Professor Okeke-Agulu's New Book Examines Modernism in Nigeria
February 25, 2015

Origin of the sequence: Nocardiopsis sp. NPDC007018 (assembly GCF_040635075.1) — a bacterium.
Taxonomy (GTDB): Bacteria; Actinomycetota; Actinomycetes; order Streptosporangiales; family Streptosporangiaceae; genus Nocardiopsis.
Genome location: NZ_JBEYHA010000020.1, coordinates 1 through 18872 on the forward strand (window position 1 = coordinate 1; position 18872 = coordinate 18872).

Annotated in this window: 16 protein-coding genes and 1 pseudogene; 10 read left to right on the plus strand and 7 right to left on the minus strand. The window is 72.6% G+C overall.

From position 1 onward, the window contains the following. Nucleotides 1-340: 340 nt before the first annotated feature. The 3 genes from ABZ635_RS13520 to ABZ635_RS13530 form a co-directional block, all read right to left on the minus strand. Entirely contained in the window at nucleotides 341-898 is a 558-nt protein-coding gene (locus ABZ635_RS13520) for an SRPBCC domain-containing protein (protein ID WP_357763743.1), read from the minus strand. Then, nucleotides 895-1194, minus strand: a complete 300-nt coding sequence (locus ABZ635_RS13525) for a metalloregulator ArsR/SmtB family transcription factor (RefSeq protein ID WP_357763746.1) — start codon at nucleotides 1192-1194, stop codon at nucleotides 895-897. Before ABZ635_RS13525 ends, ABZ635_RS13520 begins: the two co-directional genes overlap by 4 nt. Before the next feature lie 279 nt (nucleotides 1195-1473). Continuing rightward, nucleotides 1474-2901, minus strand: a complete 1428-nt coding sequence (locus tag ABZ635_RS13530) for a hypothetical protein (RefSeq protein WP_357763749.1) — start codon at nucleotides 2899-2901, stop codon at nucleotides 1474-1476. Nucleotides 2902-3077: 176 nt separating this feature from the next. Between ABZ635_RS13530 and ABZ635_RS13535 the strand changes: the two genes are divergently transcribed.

Professor Chika Okeke-Agulu’s new book Postcolonial Modernism (Duke University Press, 2015) chronicles the emergence of artistic modernism in Nigeria in the heady years surrounding political independence in 1960, before the outbreak of civil war in 1967, tracing the artistic, intellectual, and critical networks in several Nigerian cities. Zaria plays a particularly important role, because it was there, at the Nigerian College of Arts, Science and Technology, that a group of students formed the Art Society and inaugurated postcolonial modernism in Nigeria. Professor Okeke-Agulu’s book demonstrates that their works show both a deep connection with local artistic traditions and the stylistic sophistication that we have come to associate with 20th-century modernist practices. He also explores how these young Nigerian artists were inspired by the rhetoric and ideologies of decolonization and nationalism in the early and mid-20th century and, later, by advocates of negritude and pan-Africanism, translating the experiences of decolonization into a distinctive “postcolonial modernism” that has continued to inform the work of major Nigerian artists. Drawing extensively on previously unexamined archival material, his book provides an expansive account of Nigeria’s pioneering modernists and opens a dazzling new window onto the complex evolution of global art history.